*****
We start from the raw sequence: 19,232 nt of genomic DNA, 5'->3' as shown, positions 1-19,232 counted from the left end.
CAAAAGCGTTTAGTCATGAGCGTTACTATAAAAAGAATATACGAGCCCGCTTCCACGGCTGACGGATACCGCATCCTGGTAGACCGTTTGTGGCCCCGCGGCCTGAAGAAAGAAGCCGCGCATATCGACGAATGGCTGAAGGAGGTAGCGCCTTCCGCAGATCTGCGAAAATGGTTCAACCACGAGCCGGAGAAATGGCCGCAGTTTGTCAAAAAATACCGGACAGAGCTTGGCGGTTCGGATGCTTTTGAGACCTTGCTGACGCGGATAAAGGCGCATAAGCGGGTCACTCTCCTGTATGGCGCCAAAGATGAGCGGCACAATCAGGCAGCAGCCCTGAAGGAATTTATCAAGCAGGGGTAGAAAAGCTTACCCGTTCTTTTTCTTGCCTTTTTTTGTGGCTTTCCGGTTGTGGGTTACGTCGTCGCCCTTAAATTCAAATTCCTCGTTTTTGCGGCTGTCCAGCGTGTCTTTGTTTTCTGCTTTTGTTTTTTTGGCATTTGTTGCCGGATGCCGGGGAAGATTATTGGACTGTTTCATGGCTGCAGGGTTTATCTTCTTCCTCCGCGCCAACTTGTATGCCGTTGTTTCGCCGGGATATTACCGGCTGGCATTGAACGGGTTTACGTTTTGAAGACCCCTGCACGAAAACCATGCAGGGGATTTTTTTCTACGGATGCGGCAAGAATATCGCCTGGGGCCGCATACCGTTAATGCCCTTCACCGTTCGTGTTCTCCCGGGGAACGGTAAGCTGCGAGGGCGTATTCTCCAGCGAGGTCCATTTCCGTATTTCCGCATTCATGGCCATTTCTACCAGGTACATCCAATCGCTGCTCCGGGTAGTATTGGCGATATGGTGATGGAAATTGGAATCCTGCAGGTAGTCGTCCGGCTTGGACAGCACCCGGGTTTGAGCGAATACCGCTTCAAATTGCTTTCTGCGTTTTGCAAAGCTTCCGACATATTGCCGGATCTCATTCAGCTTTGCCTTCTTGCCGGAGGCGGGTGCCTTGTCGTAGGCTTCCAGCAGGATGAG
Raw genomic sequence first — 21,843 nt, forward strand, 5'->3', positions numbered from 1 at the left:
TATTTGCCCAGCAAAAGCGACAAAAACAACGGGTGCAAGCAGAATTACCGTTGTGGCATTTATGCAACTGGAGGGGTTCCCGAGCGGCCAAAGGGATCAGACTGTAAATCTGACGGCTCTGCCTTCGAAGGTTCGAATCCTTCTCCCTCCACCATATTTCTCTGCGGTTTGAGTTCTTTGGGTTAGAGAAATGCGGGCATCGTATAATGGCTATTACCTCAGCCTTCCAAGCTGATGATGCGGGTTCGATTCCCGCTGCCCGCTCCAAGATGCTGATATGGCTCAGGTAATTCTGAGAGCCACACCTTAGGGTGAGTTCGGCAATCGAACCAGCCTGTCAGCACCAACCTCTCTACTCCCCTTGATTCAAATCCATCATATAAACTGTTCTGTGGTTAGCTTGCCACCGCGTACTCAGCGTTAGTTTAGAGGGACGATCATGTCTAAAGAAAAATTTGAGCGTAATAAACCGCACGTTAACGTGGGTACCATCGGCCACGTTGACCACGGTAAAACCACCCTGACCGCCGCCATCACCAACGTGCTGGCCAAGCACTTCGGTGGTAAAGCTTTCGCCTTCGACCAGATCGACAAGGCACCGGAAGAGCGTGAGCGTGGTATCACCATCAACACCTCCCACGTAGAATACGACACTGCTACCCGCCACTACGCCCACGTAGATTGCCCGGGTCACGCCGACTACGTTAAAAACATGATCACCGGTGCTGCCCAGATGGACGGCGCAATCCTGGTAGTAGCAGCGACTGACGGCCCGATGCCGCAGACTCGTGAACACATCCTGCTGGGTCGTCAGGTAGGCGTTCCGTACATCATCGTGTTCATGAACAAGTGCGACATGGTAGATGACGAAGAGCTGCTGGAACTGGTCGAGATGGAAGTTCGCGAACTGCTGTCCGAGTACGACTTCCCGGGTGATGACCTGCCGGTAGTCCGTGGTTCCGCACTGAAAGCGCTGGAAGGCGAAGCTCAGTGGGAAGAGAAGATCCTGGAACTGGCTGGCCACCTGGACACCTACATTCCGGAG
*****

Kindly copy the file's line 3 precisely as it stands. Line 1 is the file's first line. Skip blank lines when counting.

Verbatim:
Raw genomic sequence first — 21,843 nt, forward strand, 5'->3', positions numbered from 1 at the left: